Each month, you’ll hear from one of us what we’re reading and a little bit about the book. Enjoy!
Of all of the books I have read throughout my life—novels, biographies, memoirs, theological, social justice, short stories, textbooks—there have been a handful that I truly believe have changed the trajectory of my life. These books have taught me hard truths and have broken me in just the right ways, irrevocably changing my thoughts, feelings, and actions.
The Freedom of Self Forgetfulness by Timothy Keller is arguably the most spiritually influential book I’ve ever read. This book can be read in an hour—it’s 44 pages long—so it’s my Sunday afternoon go-to read, and I’m left thinking about it for days afterward each time. I try to read this book about once a month, and believe me when I say it gives me a swift kick in the pants every. single. time.
Adapted from a sermon he gave on 1 Corinthians 3:21-4:7, Tim Keller talks about how to live out Paul’s counter-cultural suggestion that we shouldn’t worry about what others think of us, and in fact we shouldn’t even worry about what we think of ourselves. He talks about actively living out true humility, and how to practically move toward self-forgetfulness, embracing the freedom it brings. Friends, this book consistently hits closer to home than I would like to admit.
Here are a few of my favorite quotes:
“Have you ever thought about the fact that you do not notice your body until there is something wrong with it? When we are walking around, we are not usually thinking how fantastic our toes are feeling today. Or how brilliantly our elbows are working today. … That is because the parts of our body only draw attention to themselves if there is something wrong with them. The ego often hurts. That is because it has something incredibly wrong with it. … It is always drawing attention to itself—it does so every single day. It is always making us think about how we look and how we are treated. People sometimes say their feelings are hurt. But our feelings can’t be hurt! It is the ego that hurts—my sense of self, my identity. Our feelings are fine! It is my ego that hurts.”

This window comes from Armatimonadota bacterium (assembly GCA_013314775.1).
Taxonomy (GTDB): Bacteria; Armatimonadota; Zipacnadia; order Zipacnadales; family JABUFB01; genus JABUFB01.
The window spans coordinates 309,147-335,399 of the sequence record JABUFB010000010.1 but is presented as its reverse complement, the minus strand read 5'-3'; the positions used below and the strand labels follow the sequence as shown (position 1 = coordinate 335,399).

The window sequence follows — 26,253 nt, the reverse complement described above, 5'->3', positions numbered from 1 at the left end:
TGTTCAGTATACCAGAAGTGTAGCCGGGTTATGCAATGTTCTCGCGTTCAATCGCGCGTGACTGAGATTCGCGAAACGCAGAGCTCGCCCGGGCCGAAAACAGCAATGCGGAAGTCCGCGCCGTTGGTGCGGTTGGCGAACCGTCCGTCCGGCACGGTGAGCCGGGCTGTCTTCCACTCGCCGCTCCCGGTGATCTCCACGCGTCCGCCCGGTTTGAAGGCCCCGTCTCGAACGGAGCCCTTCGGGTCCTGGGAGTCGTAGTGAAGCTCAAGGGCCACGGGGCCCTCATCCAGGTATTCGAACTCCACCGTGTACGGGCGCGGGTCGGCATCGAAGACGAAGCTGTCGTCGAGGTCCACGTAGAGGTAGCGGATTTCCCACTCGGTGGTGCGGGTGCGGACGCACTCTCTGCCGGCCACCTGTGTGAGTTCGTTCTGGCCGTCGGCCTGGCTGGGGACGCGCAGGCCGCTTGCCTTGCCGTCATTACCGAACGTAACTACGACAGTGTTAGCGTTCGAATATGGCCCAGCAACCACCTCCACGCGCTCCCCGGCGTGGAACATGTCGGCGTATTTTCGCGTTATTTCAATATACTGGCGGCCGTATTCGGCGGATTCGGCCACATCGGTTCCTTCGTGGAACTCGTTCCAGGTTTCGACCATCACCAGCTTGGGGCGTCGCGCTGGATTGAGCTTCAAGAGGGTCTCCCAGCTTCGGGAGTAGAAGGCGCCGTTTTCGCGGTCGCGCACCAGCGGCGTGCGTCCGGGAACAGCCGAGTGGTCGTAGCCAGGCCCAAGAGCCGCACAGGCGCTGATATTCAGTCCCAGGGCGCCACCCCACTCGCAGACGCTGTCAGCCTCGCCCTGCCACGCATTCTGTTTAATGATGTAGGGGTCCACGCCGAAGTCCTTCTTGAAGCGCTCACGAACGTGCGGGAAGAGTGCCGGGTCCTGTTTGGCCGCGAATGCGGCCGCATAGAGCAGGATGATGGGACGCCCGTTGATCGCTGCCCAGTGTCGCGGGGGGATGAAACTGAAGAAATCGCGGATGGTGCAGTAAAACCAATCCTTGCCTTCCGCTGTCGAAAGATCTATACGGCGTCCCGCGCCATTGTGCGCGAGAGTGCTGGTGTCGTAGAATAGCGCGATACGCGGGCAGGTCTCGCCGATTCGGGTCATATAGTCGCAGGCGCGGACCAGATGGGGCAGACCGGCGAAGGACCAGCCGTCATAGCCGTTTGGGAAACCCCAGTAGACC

“When [Paul] says that he does not let the Corinthians judge him nor will he judge himself, he is saying that he knows about his sins but he does not connect them to himself or his identity. … He refuses to play that game. He does not see a sin and let it destroy his sense of identity. Neither does he see an accomplishment and congratulate himself. … So, although he knows himself to be the chief of sinners, that fact is not going to stop him from doing the things that he is called to do.”
“The essence of gospel humility is not thinking more of myself or thinking less of myself, it is thinking of myself less.”
“Wouldn’t you like to be the skater who wins the silver and yet is thrilled about those three triple jumps that the gold medal winner did? To love it just the way you love a sunrise? Just to love the fact that it was done?”
“Every single day, we are on trial. That is the way that everyone’s identity works. … Some days we feel that we are winning the trial and other days we feel we are losing it. But Paul says that he has found the secret. The trial is over for him. He is out of the courtroom. It is gone. It is over. Because the ultimate verdict is in.”
You can pick up your copy of The Freedom of Self Forgetfulness at your local LifeWay store.
Have you read The Freedom of Self Forgetfulness? What did you think? We’d love to hear from you in the comments!
Heather is an optimist, coffee lover, and guacamole enthusiast from Michigan who currently plants her feet in the sweet, sweet south. Her favorite things include, but are not limited to: lakes, trees, sunshine, good talks, fair trade chocolate, new experiences, and people who think she’s funny.